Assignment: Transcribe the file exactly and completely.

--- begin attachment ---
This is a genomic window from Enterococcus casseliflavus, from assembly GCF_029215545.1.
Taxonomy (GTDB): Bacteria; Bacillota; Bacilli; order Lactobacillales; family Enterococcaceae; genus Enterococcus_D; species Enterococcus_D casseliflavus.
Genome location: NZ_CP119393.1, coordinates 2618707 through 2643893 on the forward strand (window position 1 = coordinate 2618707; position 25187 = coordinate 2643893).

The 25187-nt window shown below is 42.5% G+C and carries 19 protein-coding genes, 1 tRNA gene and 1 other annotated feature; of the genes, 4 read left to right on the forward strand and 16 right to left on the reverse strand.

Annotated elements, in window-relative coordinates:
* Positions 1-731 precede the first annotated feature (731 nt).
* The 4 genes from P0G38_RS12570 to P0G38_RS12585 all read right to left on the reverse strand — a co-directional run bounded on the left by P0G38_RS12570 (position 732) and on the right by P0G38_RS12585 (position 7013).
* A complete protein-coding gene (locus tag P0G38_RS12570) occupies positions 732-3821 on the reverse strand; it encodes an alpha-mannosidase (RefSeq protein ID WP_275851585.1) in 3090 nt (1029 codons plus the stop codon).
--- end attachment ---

This is a genomic window from Enterococcus casseliflavus, from assembly GCF_029215545.1.
Taxonomy (GTDB): Bacteria; Bacillota; Bacilli; order Lactobacillales; family Enterococcaceae; genus Enterococcus_D; species Enterococcus_D casseliflavus.
Genome location: NZ_CP119393.1, coordinates 2618707 through 2643893 on the forward strand (window position 1 = coordinate 2618707; position 25187 = coordinate 2643893).

The 25187-nt window shown below is 42.5% G+C and carries 19 protein-coding genes, 1 tRNA gene and 1 other annotated feature; of the genes, 4 read left to right on the forward strand and 16 right to left on the reverse strand.

Annotated elements, in window-relative coordinates:
* Positions 1-731 precede the first annotated feature (731 nt).
* The 4 genes from P0G38_RS12570 to P0G38_RS12585 all read right to left on the reverse strand — a co-directional run bounded on the left by P0G38_RS12570 (position 732) and on the right by P0G38_RS12585 (position 7013).
* A complete protein-coding gene (locus tag P0G38_RS12570) occupies positions 732-3821 on the reverse strand; it encodes an alpha-mannosidase (RefSeq protein ID WP_275851585.1) in 3090 nt (1029 codons plus the stop codon).